My kids just keep talking. The four-year-old preschooler and seven-year-old second grader ask why the sky is blue, if we can have popsicles for breakfast, and how come Daddy has a penis and Mommy doesn’t — all within the first five minutes of them waking up. That happens to be 5 a.m., when the Vegas desert sun begins its 100 degree ascent into the summer sky.
Like many around the world, my kids are basically stuck in the house 24/7 during COVID-19. My wife, a pediatrician, is supporting the front line at her office. As the boys’ primary caretaker since their births, I am manning the other front line. While there is slow, steady progress in my partner’s battle, I seem to be losing a Sisyphean fight. I’m an introvert parent and need time alone to recharge, to be my best self. But now? That time is rare.
It took me some time to realize that I needed quiet, alone time to recharge. I would have a wonderful time connecting with new people, chatting with various folks at a social event, or having deep conversations. But, suddenly I’d feel exhausted. It wasn’t sleepiness. It was more like a grogginess, as if I couldn’t hear as well or express myself as clearly as was.. As I got older, I noticed I had my own particular cycle: A lot of social activity, followed by necessary periods of relative quiet and solitude. Throughout the years, I’ve carved out a routine that allows me to do this, consciously creating a path where I can work from home and make my own schedule based on my own needs. Is the phone ringing? Unless I’m expecting a call, I don’t have to answer it.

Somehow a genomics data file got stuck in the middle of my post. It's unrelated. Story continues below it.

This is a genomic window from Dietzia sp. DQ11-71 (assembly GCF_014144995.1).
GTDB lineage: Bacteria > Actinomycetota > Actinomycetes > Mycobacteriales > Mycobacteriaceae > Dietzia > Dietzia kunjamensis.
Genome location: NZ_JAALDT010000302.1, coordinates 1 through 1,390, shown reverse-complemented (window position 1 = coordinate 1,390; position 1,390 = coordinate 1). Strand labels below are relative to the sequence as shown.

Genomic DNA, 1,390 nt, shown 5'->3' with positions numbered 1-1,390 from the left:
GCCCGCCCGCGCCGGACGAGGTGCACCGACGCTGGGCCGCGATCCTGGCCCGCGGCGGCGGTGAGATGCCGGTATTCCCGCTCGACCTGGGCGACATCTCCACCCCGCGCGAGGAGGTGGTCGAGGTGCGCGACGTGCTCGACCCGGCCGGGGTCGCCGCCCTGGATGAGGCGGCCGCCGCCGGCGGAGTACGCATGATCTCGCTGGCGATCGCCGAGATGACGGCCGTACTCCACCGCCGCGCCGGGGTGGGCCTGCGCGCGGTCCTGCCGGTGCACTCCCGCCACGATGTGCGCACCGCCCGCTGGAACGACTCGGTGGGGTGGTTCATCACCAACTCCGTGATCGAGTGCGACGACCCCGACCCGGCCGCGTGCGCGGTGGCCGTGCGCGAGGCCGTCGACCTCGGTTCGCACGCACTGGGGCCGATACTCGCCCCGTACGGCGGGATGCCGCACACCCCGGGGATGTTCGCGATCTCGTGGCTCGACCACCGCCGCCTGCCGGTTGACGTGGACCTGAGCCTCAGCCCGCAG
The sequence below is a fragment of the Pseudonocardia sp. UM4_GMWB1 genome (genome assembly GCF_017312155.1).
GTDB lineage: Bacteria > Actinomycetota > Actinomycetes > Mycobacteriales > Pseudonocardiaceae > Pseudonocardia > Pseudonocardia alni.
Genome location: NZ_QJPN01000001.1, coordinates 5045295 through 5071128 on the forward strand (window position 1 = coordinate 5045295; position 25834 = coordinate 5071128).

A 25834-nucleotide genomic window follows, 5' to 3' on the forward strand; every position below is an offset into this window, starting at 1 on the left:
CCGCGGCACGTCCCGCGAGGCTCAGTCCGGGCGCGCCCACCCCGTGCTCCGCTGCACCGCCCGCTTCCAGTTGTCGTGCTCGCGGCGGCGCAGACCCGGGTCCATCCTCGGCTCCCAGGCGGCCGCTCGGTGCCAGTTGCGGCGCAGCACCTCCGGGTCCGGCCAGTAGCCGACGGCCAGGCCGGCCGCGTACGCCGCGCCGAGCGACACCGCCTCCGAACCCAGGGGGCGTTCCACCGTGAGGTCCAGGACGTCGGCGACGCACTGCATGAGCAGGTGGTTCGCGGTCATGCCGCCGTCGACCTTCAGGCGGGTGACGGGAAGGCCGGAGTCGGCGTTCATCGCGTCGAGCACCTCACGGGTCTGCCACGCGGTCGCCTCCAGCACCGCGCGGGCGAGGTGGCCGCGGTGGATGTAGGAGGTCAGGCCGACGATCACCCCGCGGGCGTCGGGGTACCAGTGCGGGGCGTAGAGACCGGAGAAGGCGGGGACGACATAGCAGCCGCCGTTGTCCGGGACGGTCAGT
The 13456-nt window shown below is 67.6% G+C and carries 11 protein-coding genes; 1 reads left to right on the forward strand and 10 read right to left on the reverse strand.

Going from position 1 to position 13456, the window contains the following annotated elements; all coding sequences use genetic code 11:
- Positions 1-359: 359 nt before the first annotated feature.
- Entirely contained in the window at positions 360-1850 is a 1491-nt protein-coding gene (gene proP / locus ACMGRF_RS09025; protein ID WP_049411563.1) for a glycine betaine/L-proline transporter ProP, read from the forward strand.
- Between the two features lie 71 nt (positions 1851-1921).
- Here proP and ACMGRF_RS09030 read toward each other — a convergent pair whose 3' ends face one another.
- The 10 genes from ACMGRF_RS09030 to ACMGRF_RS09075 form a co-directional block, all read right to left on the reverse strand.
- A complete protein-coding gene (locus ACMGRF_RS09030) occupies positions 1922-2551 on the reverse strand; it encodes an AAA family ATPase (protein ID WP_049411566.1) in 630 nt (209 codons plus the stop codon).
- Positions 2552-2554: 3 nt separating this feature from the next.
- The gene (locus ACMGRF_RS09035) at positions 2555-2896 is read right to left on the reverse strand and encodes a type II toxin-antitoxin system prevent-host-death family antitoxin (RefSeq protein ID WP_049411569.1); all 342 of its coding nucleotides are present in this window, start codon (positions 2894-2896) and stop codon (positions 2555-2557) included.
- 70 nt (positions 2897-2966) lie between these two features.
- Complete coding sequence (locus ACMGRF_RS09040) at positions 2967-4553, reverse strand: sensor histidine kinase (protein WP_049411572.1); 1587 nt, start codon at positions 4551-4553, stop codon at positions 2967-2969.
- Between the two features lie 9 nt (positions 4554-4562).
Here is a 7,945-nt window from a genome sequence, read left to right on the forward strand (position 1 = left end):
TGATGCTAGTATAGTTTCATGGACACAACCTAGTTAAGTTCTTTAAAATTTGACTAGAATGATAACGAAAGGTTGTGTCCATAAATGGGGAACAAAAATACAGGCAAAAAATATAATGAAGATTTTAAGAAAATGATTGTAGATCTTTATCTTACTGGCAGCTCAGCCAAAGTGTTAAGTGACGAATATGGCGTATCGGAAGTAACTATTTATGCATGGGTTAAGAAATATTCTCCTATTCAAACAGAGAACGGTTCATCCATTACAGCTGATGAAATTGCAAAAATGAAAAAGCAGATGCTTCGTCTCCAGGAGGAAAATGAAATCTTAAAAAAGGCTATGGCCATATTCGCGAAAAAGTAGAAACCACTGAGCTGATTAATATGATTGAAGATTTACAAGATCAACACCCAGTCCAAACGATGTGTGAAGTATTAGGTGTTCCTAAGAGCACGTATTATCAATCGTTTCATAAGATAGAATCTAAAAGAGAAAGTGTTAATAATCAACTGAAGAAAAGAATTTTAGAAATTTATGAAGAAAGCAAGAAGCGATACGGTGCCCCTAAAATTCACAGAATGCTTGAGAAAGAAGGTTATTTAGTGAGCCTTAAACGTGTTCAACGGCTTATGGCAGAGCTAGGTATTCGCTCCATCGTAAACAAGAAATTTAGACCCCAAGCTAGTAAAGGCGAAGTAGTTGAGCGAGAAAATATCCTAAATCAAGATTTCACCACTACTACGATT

It was all by design. And I tried to maintain the routine when I became a father. People think being a balanced, even-keeled dad is a personality trait. It isn’t. I am my best when I can have moments of solitude and recharge time. while my boys are at school. Without it, I am more likely to be extremely sensitive to my own feelings and less sensitive to others’ — not exactly the best combination for the father of very young boys.
During the pandemic, many say that introverts should be thriving. But that isn’t the case for me. I am certainly not my best self.
“It can be a strain on introverted parents to not be getting any time to themselves – that can lead to conflict,” says Susan Cain, author of the best-seller Quiet: The Power of Introverts in a World That Can’t Stop Talking. “Introverted parents have to be really vigilant about claiming that alone time.”
“The fact is that introverts and extroverts really do have different nervous systems,” Cain once said in an interview. “We are wired differently. Introverts have a nervous system that reacts more to all forms of stimulation — whether that’s light, noise, or social life. They are more productive and comfortable in environments that are less stimulating.”
In other words, it’s difficult being an introvert parent because my children aren’t interacting with me based on my social energy level, of course, but on their own. Before the pandemic, I would certainly have my rough days, where I barely had the energy to be social, but I knew that I just had to get through the late afternoon to the early morning when my preschooler and first grader would be back out of the house again. I could push my non-essential meetings, squeeze in a quick nap, or just be in silence for several hours. As soon as the quiet kicked in, I could feel my energy coming back.